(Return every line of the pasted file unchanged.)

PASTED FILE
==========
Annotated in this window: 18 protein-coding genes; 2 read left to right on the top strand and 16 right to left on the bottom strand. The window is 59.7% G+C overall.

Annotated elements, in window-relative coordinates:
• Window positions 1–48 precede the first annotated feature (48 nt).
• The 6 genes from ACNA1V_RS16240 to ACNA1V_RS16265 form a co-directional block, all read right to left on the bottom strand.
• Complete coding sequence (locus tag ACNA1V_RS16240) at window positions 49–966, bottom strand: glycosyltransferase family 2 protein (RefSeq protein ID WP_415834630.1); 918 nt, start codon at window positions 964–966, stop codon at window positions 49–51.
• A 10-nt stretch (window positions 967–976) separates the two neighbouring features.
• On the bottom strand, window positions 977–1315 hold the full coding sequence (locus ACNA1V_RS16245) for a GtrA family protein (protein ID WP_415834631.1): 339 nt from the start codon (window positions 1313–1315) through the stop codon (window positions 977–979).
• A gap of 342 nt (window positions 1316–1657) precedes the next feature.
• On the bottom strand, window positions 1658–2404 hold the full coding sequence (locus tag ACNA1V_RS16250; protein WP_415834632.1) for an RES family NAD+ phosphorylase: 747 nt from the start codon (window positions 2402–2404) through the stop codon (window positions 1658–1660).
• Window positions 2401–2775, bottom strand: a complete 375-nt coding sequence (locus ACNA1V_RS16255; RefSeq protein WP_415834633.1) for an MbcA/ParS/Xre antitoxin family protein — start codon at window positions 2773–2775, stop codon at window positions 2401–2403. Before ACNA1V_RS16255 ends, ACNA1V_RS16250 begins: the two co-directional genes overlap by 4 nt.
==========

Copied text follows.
Annotated in this window: 18 protein-coding genes; 2 read left to right on the top strand and 16 right to left on the bottom strand. The window is 59.7% G+C overall.

Annotated elements, in window-relative coordinates:
• Window positions 1–48 precede the first annotated feature (48 nt).
• The 6 genes from ACNA1V_RS16240 to ACNA1V_RS16265 form a co-directional block, all read right to left on the bottom strand.
• Complete coding sequence (locus tag ACNA1V_RS16240) at window positions 49–966, bottom strand: glycosyltransferase family 2 protein (RefSeq protein ID WP_415834630.1); 918 nt, start codon at window positions 964–966, stop codon at window positions 49–51.
• A 10-nt stretch (window positions 967–976) separates the two neighbouring features.
• On the bottom strand, window positions 977–1315 hold the full coding sequence (locus ACNA1V_RS16245) for a GtrA family protein (protein ID WP_415834631.1): 339 nt from the start codon (window positions 1313–1315) through the stop codon (window positions 977–979).
• A gap of 342 nt (window positions 1316–1657) precedes the next feature.
• On the bottom strand, window positions 1658–2404 hold the full coding sequence (locus tag ACNA1V_RS16250; protein WP_415834632.1) for an RES family NAD+ phosphorylase: 747 nt from the start codon (window positions 2402–2404) through the stop codon (window positions 1658–1660).
• Window positions 2401–2775, bottom strand: a complete 375-nt coding sequence (locus ACNA1V_RS16255; RefSeq protein WP_415834633.1) for an MbcA/ParS/Xre antitoxin family protein — start codon at window positions 2773–2775, stop codon at window positions 2401–2403. Before ACNA1V_RS16255 ends, ACNA1V_RS16250 begins: the two co-directional genes overlap by 4 nt.